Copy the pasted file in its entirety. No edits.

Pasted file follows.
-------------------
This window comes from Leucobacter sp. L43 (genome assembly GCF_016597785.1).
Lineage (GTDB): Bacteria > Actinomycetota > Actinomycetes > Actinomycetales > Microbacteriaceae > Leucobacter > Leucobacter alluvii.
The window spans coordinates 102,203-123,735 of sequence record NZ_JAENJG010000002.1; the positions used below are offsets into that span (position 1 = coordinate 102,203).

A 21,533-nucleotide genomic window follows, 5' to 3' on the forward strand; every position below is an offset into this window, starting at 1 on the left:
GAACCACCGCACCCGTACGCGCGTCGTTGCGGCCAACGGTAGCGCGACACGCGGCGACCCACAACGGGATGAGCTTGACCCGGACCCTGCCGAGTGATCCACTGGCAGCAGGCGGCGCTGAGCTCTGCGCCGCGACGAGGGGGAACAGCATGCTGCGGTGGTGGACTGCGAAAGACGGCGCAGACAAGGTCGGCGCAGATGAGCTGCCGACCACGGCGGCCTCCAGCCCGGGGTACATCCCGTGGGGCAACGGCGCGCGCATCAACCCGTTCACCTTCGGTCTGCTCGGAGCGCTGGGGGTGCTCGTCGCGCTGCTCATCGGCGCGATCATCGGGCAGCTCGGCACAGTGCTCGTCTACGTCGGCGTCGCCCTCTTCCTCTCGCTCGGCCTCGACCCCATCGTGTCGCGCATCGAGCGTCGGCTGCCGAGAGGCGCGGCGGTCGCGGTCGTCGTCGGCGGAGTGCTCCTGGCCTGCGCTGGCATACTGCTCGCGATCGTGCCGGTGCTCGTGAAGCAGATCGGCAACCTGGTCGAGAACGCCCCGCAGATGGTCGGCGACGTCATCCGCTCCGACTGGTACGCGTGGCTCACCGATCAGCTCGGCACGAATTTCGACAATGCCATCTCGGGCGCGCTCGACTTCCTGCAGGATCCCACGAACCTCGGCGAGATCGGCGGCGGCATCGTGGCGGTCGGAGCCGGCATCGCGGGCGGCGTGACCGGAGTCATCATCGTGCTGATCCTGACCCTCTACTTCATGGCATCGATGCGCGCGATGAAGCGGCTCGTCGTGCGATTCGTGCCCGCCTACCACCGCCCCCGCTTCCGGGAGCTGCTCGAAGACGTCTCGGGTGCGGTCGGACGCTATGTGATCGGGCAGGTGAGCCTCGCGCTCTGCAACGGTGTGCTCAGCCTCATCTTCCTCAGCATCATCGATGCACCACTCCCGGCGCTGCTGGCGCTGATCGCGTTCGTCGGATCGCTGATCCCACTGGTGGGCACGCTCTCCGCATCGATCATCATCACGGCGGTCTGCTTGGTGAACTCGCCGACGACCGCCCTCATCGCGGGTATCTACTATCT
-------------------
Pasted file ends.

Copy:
This window comes from Leucobacter sp. L43 (genome assembly GCF_016597785.1).
Lineage (GTDB): Bacteria > Actinomycetota > Actinomycetes > Actinomycetales > Microbacteriaceae > Leucobacter > Leucobacter alluvii.
The window spans coordinates 102,203-123,735 of sequence record NZ_JAENJG010000002.1; the positions used below are offsets into that span (position 1 = coordinate 102,203).

A 21,533-nucleotide genomic window follows, 5' to 3' on the forward strand; every position below is an offset into this window, starting at 1 on the left:
GAACCACCGCACCCGTACGCGCGTCGTTGCGGCCAACGGTAGCGCGACACGCGGCGACCCACAACGGGATGAGCTTGACCCGGACCCTGCCGAGTGATCCACTGGCAGCAGGCGGCGCTGAGCTCTGCGCCGCGACGAGGGGGAACAGCATGCTGCGGTGGTGGACTGCGAAAGACGGCGCAGACAAGGTCGGCGCAGATGAGCTGCCGACCACGGCGGCCTCCAGCCCGGGGTACATCCCGTGGGGCAACGGCGCGCGCATCAACCCGTTCACCTTCGGTCTGCTCGGAGCGCTGGGGGTGCTCGTCGCGCTGCTCATCGGCGCGATCATCGGGCAGCTCGGCACAGTGCTCGTCTACGTCGGCGTCGCCCTCTTCCTCTCGCTCGGCCTCGACCCCATCGTGTCGCGCATCGAGCGTCGGCTGCCGAGAGGCGCGGCGGTCGCGGTCGTCGTCGGCGGAGTGCTCCTGGCCTGCGCTGGCATACTGCTCGCGATCGTGCCGGTGCTCGTGAAGCAGATCGGCAACCTGGTCGAGAACGCCCCGCAGATGGTCGGCGACGTCATCCGCTCCGACTGGTACGCGTGGCTCACCGATCAGCTCGGCACGAATTTCGACAATGCCATCTCGGGCGCGCTCGACTTCCTGCAGGATCCCACGAACCTCGGCGAGATCGGCGGCGGCATCGTGGCGGTCGGAGCCGGCATCGCGGGCGGCGTGACCGGAGTCATCATCGTGCTGATCCTGACCCTCTACTTCATGGCATCGATGCGCGCGATGAAGCGGCTCGTCGTGCGATTCGTGCCCGCCTACCACCGCCCCCGCTTCCGGGAGCTGCTCGAAGACGTCTCGGGTGCGGTCGGACGCTATGTGATCGGGCAGGTGAGCCTCGCGCTCTGCAACGGTGTGCTCAGCCTCATCTTCCTCAGCATCATCGATGCACCACTCCCGGCGCTGCTGGCGCTGATCGCGTTCGTCGGATCGCTGATCCCACTGGTGGGCACGCTCTCCGCATCGATCATCATCACGGCGGTCTGCTTGGTGAACTCGCCGACGACCGCCCTCATCGCGGGTATCTACTATCT